The share market in India is a platform where investors can trade in different financial instruments, such as shares, bonds, and derivatives. The stock exchange is the facilitator that allows the buying/selling of shares. Many people still struggle to understand how to share market works in India; it’s no rocket science and a basic understanding accompanied by trading practice will definitely help you understand the in and out of the market. This article covers important points related to the stock market and how it works that beginners can make use of.
Overview of the Stock Market
There are two primary stock exchanges in India, the Bombay Stock Exchange (BSE) and the National Stock Exchange (NSE). Companies list their shares for the first time in the primary market whereas investors can buy and sell their shares during an Initial Public Offering by secondary markets. A huge amount of stocks are traded in these exchanges every day. Many novice investors still have a misconception that the stock exchange in India is a kind of legalized gambling. They think of it as a short term investment vehicle that may bring either huge returns or loss. Proper knowledge of the subject can help them change this perception.
Who Regulates the Indian Stock Markets?
The stock market in India is properly regulated and supervised by the Securities and Exchange Board of India (SEBI). SEBI was created as an independent identity under the SEBI Act of 1992 and has the power to conduct inspections and authorize the stock exchanges. The inspections track the operations of the market and the organizational structure along with the administrative control.
SEBI has the following responsibilities:
- Making sure that the transactions are completely a fair and equitable market
- SEBI ensures that the issuance of Initial Public Offerings (IPOs) and Follow-up Public Offers (FPOs) takes place in a transparent way
- It is responsible for safeguarding the traders’ interests and ensuring that the investors do not fall prey to any stock market fraud or manipulation
- SEBI also acts as a mediator in the stock market to ensure that the market transactions are taking place in a seamless manner
- It also takes care of the regulations by registering brokers, sub-brokers, transfer agents, etc.
Types of Share Markets
The share market can be divided into two types, viz. Primary markets and the secondary markets. These are the basics and hence very important terminologies to help learn Indian stock market basics for beginners.
Primary Share Market: As the name suggests, It is in the primary market in which the companies register themselves to issue their shares and raise funds. This process is also commonly known as listing on the stock exchange. The sole purpose of listing is to raise money and if the company is selling its shares for the very first time, it is referred to as the Initial Public Offering (IPO). A company becomes a public entity through this process.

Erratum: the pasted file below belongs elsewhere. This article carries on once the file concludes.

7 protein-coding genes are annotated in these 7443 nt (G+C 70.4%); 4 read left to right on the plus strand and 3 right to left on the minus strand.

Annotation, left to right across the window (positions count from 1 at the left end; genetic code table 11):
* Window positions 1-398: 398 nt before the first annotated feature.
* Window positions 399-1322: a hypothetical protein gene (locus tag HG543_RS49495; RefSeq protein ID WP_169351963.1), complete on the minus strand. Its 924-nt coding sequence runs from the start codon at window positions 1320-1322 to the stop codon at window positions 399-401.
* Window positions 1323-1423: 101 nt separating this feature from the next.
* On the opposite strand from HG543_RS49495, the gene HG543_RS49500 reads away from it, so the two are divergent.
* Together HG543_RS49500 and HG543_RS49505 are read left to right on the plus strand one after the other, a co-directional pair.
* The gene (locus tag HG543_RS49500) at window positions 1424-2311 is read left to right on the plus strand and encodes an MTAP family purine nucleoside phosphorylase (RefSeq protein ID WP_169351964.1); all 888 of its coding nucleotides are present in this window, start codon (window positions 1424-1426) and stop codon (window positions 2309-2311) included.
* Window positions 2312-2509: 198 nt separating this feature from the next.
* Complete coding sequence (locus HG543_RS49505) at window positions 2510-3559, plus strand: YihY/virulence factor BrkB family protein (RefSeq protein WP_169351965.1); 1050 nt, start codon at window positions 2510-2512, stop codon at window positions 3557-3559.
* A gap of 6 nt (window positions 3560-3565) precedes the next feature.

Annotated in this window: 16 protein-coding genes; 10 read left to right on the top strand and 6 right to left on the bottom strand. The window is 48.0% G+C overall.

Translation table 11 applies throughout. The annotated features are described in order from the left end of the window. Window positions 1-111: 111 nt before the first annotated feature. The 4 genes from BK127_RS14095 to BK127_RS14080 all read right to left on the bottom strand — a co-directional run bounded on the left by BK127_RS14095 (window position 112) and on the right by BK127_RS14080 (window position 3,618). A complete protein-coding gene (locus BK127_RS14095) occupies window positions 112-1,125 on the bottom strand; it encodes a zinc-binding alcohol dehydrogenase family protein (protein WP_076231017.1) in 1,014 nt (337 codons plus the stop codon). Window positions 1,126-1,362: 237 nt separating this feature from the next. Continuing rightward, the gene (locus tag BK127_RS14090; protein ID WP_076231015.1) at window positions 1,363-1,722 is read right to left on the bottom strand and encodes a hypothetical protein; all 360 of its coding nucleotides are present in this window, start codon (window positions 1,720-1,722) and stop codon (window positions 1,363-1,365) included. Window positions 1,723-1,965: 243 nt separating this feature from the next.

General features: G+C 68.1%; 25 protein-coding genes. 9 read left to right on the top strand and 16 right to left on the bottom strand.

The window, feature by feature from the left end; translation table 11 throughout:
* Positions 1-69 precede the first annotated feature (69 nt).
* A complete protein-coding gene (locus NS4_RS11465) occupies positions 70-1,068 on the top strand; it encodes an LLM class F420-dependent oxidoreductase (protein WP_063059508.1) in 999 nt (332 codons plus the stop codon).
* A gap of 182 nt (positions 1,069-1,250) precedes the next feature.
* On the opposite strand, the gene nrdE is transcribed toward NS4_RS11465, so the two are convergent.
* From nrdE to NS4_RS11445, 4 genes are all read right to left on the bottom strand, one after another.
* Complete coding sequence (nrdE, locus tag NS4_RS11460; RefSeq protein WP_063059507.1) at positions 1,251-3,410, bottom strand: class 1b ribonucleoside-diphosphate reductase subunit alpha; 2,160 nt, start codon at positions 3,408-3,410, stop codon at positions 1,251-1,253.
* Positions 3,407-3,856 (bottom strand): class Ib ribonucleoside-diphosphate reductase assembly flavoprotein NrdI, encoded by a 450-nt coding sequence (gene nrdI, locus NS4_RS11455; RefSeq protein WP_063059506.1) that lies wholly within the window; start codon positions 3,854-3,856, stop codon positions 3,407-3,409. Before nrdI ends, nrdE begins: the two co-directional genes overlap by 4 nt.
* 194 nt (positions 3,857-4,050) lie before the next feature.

Secondary Market: Once the new securities are sold in the primary market, the company’s shares are traded in the secondary market. Investors can exit after selling their shares. These transactions in the secondary market are known as trades. It involves the process of investors buying from each other and selling amongst themselves at a decided price. A broker is the facilitator and acts as the intermediary of these transactions.
How do Share Markets work?
Suppose that there is a company that wants to expand their business but doesn’t have enough capital. To fulfill this purpose, it needs to raise capital. One of the most efficient ways to raise capital is by IPO (Initial Public Offering). To do that, the company needs to follow certain rules and procedures laid down by SEBI. It is obviously not possible to go door to door and ask for money. So, the company decides to enlist itself on a stock exchange.
Now there are potential buyers that evaluate the prospects and decide whether to buy a share in your company or not. The percentage of shares a buyer owns represents the percentage of ownership in the company. And being an owner of the company he is also a part of profits and losses as well as important decision making. These rights are offered to a person when he buys shares in your company.
Now if the person wants to sell his percentage share or a part of it for any reason, he then again approaches the stock exchange and places an asking price (which is the seller’s price). And other person or entity who is interested in buying the share of the company places a bid (which is the buyer’s price). When these two prices match with each other, a trade is executed. And the number that is listed on the exchange in front of a company’s name is the Last Traded Price (LTP).
This process is applicable to all the companies listed on the exchange. Not to mention, Supply and demand is the main cause of the movement of the share price. One can select to buy the shares of an industry that is right up to their alley. For example, if you understand the automobile industry better, you can check Tata Motor’s share price or Ashok Leyland share price for example.
On a Closing Note
No matter how well you understand how to share market works in India, you might have to face losses at times. Summing it up, perseverance is the key to blossoming in the stock market and seeking experts’ guidance is also a must before investing as the share market is subject to market risks.